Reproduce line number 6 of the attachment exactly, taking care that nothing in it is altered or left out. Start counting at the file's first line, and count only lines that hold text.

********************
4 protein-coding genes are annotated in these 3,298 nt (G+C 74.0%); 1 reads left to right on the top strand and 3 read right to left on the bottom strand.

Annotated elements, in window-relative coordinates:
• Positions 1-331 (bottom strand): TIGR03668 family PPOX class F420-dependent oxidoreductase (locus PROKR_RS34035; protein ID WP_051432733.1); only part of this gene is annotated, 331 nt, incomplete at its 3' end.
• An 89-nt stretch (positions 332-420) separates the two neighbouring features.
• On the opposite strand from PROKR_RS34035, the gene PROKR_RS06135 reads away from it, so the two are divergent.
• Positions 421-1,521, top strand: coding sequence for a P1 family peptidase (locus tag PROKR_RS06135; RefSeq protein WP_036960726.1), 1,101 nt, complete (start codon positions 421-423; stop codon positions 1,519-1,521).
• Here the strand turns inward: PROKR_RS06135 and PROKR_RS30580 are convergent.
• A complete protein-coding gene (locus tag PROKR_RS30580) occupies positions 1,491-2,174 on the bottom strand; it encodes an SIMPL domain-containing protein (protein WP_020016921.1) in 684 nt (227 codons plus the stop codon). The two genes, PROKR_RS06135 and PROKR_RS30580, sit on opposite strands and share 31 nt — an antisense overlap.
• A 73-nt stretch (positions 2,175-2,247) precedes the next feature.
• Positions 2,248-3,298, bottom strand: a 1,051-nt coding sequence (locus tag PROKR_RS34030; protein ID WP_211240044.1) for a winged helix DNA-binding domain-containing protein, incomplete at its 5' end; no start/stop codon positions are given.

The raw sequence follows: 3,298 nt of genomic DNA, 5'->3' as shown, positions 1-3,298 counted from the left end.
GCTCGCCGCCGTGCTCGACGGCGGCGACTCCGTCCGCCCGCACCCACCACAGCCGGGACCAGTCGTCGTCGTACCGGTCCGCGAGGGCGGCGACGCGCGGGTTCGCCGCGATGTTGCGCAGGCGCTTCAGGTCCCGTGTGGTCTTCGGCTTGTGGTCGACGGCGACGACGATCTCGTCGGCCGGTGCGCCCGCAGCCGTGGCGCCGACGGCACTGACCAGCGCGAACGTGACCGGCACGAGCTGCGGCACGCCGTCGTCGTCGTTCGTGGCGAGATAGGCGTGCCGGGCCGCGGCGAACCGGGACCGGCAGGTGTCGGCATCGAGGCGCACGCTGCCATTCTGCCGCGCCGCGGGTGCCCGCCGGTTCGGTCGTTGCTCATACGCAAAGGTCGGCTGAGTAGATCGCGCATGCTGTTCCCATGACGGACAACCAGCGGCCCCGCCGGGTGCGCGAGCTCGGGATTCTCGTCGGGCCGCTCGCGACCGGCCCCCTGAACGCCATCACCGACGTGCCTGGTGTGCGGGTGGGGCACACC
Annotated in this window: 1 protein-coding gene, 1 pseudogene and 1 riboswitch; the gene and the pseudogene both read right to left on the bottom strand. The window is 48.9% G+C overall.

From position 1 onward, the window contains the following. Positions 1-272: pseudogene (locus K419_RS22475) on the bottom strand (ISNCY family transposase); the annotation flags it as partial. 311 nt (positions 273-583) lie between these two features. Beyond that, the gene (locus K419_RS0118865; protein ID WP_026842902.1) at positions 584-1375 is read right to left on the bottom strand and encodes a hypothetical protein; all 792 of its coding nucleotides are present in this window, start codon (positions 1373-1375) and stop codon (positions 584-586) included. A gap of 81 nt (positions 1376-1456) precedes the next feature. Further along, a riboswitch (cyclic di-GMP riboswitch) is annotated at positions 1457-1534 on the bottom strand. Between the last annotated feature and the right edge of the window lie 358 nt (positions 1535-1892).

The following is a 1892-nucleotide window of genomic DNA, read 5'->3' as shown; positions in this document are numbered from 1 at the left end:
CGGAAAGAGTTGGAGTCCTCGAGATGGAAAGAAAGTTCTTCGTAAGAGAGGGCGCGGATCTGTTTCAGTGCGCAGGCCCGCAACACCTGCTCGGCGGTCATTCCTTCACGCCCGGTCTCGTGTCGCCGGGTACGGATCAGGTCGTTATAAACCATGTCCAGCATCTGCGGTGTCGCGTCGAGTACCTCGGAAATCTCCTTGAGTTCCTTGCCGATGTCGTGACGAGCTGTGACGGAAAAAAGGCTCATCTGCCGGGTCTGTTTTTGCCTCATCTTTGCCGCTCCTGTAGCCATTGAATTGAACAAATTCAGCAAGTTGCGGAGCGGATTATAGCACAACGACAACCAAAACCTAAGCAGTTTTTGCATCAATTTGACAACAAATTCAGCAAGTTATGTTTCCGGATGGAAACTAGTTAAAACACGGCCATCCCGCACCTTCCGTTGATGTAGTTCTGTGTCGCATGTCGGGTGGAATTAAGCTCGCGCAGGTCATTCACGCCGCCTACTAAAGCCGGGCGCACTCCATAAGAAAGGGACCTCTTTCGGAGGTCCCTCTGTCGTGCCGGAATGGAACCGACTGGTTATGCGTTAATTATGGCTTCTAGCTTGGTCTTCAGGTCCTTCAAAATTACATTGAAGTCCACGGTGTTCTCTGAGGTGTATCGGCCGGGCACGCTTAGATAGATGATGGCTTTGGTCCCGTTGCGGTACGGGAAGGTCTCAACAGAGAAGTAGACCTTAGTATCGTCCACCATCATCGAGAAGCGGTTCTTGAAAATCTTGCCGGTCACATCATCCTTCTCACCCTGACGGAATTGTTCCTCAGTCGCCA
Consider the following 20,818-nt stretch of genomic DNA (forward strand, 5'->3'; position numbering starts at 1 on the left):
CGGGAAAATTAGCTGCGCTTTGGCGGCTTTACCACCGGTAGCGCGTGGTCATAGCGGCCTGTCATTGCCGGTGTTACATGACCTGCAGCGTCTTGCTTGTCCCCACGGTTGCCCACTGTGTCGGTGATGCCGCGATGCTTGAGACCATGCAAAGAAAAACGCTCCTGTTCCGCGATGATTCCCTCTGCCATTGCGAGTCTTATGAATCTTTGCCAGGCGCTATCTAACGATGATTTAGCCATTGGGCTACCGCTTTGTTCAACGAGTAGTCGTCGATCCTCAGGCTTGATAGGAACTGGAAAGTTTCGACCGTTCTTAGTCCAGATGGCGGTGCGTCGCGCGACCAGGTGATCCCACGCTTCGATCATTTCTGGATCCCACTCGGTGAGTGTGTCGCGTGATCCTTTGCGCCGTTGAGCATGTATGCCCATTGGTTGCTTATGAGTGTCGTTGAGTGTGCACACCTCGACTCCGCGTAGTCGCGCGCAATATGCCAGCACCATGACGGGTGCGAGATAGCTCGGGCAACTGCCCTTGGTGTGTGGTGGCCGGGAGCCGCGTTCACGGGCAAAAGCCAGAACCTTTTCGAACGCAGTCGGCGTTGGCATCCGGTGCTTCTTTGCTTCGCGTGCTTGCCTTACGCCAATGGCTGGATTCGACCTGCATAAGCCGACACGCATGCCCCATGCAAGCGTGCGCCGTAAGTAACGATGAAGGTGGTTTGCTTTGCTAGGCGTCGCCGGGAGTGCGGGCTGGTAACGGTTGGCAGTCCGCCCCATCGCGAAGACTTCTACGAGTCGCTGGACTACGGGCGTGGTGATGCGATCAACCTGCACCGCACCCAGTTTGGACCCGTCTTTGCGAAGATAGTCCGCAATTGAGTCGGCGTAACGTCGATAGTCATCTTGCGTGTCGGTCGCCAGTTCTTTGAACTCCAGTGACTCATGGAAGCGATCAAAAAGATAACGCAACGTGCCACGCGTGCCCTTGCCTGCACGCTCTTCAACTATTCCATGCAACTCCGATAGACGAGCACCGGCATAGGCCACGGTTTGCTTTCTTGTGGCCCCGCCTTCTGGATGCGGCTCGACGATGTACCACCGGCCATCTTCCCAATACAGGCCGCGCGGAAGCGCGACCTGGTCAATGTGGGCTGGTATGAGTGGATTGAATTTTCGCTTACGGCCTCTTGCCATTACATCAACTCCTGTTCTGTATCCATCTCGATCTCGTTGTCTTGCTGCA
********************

• Positions 421-1,521, top strand: coding sequence for a P1 family peptidase (locus tag PROKR_RS06135; RefSeq protein WP_036960726.1), 1,101 nt, complete (start codon positions 421-423; stop codon positions 1,519-1,521).